The research revealed only one official AAF document that indicated that there was any activity of any type that pertained to UFOs and Roswell in July, 1947. This was a small section of the July Historical Report for the 509th Bomb Group and Roswell AAF that stated: “The Office of Public Information was quite busy during the month answering inquiries on the ‘flying disc,’ which was reported to be in possession of the 509th Bomb Group. The object turned out to be a radar tracking balloon” (included with Atch I 1). Additionally, this history showed that the 509th Commander, Colonel Blanchard, went on leave on July 8, 1947, which would be a somewhat unusual maneuver for a person involved in the supposed first ever recovery of extraterrestrial materials. (Detractors claim Blanchard did this as a ploy to elude the press and go to the scene to direct the recovery operations). The history and the morning reports also showed that the subsequent activities at Roswell during the month were mostly mundane and not indicative of any unusual high level activity, expenditure of manpower, resources or security.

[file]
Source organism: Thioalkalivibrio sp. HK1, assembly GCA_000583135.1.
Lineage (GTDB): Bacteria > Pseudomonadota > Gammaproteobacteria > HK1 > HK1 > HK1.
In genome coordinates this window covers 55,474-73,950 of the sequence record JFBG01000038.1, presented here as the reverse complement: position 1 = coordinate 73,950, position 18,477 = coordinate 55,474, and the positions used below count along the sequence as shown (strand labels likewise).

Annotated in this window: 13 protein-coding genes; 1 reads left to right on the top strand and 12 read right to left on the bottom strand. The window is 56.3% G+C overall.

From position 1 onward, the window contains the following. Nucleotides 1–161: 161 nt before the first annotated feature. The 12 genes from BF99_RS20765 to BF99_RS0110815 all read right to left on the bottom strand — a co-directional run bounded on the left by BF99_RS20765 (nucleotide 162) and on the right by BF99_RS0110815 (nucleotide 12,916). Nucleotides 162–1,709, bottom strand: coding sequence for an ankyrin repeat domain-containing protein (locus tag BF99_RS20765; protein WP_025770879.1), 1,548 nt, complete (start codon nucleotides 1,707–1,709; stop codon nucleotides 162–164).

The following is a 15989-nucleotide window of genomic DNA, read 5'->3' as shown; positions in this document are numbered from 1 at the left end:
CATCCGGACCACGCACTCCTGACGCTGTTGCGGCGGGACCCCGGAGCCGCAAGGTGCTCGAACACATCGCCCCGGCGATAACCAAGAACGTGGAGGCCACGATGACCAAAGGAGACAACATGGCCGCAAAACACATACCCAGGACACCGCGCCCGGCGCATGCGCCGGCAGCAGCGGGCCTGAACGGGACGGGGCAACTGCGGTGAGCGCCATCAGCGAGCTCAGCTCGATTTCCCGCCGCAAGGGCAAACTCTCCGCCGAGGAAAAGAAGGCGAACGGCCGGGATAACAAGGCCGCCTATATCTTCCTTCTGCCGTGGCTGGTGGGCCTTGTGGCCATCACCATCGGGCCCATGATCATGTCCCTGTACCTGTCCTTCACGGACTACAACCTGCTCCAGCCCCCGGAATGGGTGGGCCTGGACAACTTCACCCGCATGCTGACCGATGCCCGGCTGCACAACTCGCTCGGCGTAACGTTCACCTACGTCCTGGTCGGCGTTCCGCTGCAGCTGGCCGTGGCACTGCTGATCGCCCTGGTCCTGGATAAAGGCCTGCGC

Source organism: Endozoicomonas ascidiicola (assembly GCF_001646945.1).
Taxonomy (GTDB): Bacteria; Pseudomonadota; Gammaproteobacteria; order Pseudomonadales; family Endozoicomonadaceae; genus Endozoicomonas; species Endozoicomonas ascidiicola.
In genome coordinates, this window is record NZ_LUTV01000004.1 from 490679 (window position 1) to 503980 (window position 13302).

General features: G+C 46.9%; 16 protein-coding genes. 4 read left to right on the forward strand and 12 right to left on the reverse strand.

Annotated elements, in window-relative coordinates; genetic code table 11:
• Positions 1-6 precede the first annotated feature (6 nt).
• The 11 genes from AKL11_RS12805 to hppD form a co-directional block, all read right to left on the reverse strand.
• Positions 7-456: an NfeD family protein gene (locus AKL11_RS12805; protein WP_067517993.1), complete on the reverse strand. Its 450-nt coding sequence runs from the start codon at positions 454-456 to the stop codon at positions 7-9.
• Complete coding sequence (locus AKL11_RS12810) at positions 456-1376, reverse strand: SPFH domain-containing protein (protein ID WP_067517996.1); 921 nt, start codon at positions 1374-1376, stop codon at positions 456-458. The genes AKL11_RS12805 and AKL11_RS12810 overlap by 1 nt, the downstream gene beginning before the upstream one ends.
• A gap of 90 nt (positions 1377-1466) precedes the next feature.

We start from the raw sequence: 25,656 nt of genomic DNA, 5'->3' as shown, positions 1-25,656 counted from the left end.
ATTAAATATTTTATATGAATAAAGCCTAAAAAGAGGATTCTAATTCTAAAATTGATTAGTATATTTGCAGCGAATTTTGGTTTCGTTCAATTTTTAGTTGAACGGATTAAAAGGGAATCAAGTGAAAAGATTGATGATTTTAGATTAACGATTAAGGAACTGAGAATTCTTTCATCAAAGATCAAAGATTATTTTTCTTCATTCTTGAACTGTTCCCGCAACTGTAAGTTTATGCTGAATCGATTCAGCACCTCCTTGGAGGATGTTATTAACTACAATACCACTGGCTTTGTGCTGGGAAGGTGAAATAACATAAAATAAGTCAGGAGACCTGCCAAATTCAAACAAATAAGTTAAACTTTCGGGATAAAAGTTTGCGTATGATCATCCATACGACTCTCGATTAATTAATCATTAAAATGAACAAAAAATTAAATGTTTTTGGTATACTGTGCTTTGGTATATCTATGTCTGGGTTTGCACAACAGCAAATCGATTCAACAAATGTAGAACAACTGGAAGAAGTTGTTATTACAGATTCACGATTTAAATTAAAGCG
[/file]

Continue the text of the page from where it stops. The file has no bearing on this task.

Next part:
Likewise, the researchers found no indication of heightened activity anywhere else in the military hierarchy in the July, 1947, message traffic or orders (to include classified traffic). There were no indications and warnings, notice of alerts, or a higher tempo of operational activity reported that would be logically generated if an alien craft, whose intentions were unknown, entered US territory. To believe that such operational and high-level security activity could be conducted solely by relying on unsecured telecommunications or personal contact without creating any records of such activity certainly stretches the imagination of those who have served in the military who know that paperwork of some kind is necessary to accomplish even emergency, highly classified, or sensitive tasks.